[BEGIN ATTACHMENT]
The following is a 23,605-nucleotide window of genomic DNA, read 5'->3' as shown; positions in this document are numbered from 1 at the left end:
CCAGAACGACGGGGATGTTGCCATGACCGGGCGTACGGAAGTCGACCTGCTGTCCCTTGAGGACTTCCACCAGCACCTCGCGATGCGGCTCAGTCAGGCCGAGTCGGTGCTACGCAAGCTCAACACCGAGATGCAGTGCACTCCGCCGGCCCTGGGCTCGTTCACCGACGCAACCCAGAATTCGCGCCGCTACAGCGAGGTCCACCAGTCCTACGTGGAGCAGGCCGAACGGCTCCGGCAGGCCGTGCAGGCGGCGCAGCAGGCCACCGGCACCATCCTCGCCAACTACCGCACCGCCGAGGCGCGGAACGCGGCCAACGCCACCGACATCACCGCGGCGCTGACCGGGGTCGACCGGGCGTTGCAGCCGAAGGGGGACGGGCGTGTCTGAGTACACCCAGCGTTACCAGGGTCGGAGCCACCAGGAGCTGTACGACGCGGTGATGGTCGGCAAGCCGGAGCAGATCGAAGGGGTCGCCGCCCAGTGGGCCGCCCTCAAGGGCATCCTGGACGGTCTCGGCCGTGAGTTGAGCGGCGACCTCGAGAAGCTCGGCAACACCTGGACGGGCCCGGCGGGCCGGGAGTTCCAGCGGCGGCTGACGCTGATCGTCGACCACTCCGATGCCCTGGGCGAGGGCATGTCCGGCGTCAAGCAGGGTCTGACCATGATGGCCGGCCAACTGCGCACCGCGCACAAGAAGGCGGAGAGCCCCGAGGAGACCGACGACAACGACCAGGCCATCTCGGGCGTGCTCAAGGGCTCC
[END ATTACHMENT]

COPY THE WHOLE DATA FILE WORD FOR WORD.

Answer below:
The following is a 23,605-nucleotide window of genomic DNA, read 5'->3' as shown; positions in this document are numbered from 1 at the left end:
CCAGAACGACGGGGATGTTGCCATGACCGGGCGTACGGAAGTCGACCTGCTGTCCCTTGAGGACTTCCACCAGCACCTCGCGATGCGGCTCAGTCAGGCCGAGTCGGTGCTACGCAAGCTCAACACCGAGATGCAGTGCACTCCGCCGGCCCTGGGCTCGTTCACCGACGCAACCCAGAATTCGCGCCGCTACAGCGAGGTCCACCAGTCCTACGTGGAGCAGGCCGAACGGCTCCGGCAGGCCGTGCAGGCGGCGCAGCAGGCCACCGGCACCATCCTCGCCAACTACCGCACCGCCGAGGCGCGGAACGCGGCCAACGCCACCGACATCACCGCGGCGCTGACCGGGGTCGACCGGGCGTTGCAGCCGAAGGGGGACGGGCGTGTCTGAGTACACCCAGCGTTACCAGGGTCGGAGCCACCAGGAGCTGTACGACGCGGTGATGGTCGGCAAGCCGGAGCAGATCGAAGGGGTCGCCGCCCAGTGGGCCGCCCTCAAGGGCATCCTGGACGGTCTCGGCCGTGAGTTGAGCGGCGACCTCGAGAAGCTCGGCAACACCTGGACGGGCCCGGCGGGCCGGGAGTTCCAGCGGCGGCTGACGCTGATCGTCGACCACTCCGATGCCCTGGGCGAGGGCATGTCCGGCGTCAAGCAGGGTCTGACCATGATGGCCGGCCAACTGCGCACCGCGCACAAGAAGGCGGAGAGCCCCGAGGAGACCGACGACAACGACCAGGCCATCTCGGGCGTGCTCAAGGGCTCC